Comment on the Visits to the U.S. and Iran Missions February 25, 2011
"Speak softly and carry a big stick" is an adage often used to describe Theodore Roosevelt's brash approach to international diplomacy--funny enough, this term was also emblazoned on a plaque in Donald Rumsfeld's office as he served in George W. Bush's cabinet. This is precisely the cowboy diplomacy that we, as peacemakers, work to unravel in the media, in the public mindset and our own elected (and appointed) leadership. It is meetings such as the ones which took place last week, with the Campaign for Peace and Democracy, that create the opportunity for such outreach and impassioned conversation (not to mention some difficult questions for a certain Adviser at the U.S. Mission to the United Nations) to take place outside of the usual "choir practice." We had a productive conversation at the US Mission (not always the case) and while we were not able to get a delegation meeting at the Iranian Mission, we all felt it was important to go and try anyway; our ad hoc meeting and appeal in the Mission lobby gave more informal space to relay some of our concerns to the Iranian Mission--of which there are many. As a peace movement we must simultaneously oppose U.S. belligerence in the Middle East as well supporting human rights efforts in Iran. One of our delegates drove home the point that if we, as Americans, truly support democratic efforts in Iran than we must listen to what the pro-democracy movement leaders are asking for (hint: it doesn't involve sanctions.)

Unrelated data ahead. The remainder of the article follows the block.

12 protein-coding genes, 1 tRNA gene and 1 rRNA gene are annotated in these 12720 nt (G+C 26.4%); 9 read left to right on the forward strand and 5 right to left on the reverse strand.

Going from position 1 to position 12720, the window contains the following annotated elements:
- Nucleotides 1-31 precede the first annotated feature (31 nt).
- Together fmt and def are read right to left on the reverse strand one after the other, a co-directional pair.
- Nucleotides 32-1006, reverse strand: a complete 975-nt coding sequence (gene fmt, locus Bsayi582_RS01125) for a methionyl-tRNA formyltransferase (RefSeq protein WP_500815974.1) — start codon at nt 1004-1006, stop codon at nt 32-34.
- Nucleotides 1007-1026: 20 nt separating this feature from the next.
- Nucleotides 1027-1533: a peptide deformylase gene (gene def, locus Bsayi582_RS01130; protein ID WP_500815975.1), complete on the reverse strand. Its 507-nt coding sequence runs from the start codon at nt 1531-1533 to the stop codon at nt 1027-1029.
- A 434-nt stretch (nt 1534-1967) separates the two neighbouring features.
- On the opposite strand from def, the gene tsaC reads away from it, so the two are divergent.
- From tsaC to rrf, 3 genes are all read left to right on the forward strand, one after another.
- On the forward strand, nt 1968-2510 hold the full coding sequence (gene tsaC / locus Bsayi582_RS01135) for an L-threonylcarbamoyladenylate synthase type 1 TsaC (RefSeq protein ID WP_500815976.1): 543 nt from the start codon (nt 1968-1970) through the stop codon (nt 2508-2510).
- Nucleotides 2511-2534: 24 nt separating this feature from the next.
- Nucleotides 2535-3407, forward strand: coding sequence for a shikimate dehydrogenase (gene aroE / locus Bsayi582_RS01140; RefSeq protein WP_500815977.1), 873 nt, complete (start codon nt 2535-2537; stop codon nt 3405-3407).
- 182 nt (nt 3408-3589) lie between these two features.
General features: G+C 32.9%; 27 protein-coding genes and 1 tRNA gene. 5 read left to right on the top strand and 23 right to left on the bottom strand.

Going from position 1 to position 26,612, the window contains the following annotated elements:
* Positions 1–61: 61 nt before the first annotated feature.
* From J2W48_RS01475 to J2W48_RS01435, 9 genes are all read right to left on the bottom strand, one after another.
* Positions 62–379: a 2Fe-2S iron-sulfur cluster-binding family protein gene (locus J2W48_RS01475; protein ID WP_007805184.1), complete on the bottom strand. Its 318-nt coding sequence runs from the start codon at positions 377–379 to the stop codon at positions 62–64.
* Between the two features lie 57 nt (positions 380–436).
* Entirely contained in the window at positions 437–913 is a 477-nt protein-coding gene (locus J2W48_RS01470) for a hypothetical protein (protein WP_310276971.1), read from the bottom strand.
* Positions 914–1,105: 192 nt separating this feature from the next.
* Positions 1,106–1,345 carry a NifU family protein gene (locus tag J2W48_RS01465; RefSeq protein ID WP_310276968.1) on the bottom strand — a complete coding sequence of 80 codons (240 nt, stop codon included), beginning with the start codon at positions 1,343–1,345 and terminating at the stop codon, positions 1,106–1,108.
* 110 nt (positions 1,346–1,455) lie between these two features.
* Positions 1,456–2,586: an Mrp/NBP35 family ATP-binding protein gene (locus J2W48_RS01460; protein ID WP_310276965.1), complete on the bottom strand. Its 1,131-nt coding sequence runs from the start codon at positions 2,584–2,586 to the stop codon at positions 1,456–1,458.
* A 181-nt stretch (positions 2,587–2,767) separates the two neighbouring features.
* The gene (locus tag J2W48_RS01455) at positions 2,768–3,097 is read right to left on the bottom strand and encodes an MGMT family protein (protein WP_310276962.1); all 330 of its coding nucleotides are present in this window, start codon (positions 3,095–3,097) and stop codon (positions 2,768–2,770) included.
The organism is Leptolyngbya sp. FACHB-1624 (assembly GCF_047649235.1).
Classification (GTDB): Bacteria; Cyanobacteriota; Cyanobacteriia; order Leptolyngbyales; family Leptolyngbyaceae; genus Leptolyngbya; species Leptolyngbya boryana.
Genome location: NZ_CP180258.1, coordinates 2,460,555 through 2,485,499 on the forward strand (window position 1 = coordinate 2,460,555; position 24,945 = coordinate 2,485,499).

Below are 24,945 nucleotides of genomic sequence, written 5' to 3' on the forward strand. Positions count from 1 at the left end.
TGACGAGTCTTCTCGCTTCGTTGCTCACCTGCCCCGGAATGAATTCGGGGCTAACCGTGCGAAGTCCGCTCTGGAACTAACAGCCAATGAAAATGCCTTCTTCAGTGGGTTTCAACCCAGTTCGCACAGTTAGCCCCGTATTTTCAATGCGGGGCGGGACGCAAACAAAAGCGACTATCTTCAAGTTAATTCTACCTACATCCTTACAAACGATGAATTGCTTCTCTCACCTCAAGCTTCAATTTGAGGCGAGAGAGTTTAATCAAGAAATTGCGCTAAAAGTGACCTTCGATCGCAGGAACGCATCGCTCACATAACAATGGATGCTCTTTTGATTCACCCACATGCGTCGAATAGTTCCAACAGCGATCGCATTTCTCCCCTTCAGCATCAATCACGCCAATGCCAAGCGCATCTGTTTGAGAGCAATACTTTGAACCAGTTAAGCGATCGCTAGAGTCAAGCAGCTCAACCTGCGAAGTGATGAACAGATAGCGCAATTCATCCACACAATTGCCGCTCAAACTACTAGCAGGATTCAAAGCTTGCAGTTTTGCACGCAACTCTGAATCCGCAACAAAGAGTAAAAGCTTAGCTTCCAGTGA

The past several decades of US involvement in Iran, as complex and tumultuous as it is, cannot be undone swiftly. There's no quick removal of the cowboy diplomacy virus. There is no reset button. It takes time and a real commitment to dialogue. Of course, it is not just simply up to the US to "do" or "undo". We certainly have to do our part--and our part as an active citizenry means visiting missions and our members of congress to let them know we are well informed, concerned about the trajectory of our country and our planet. Yes, the road to building stronger, more authentic ties between our two nations is long and arduous. Can we do it? Yes, and we need to stay committed to a process that involves holding both the US and Iran accountable.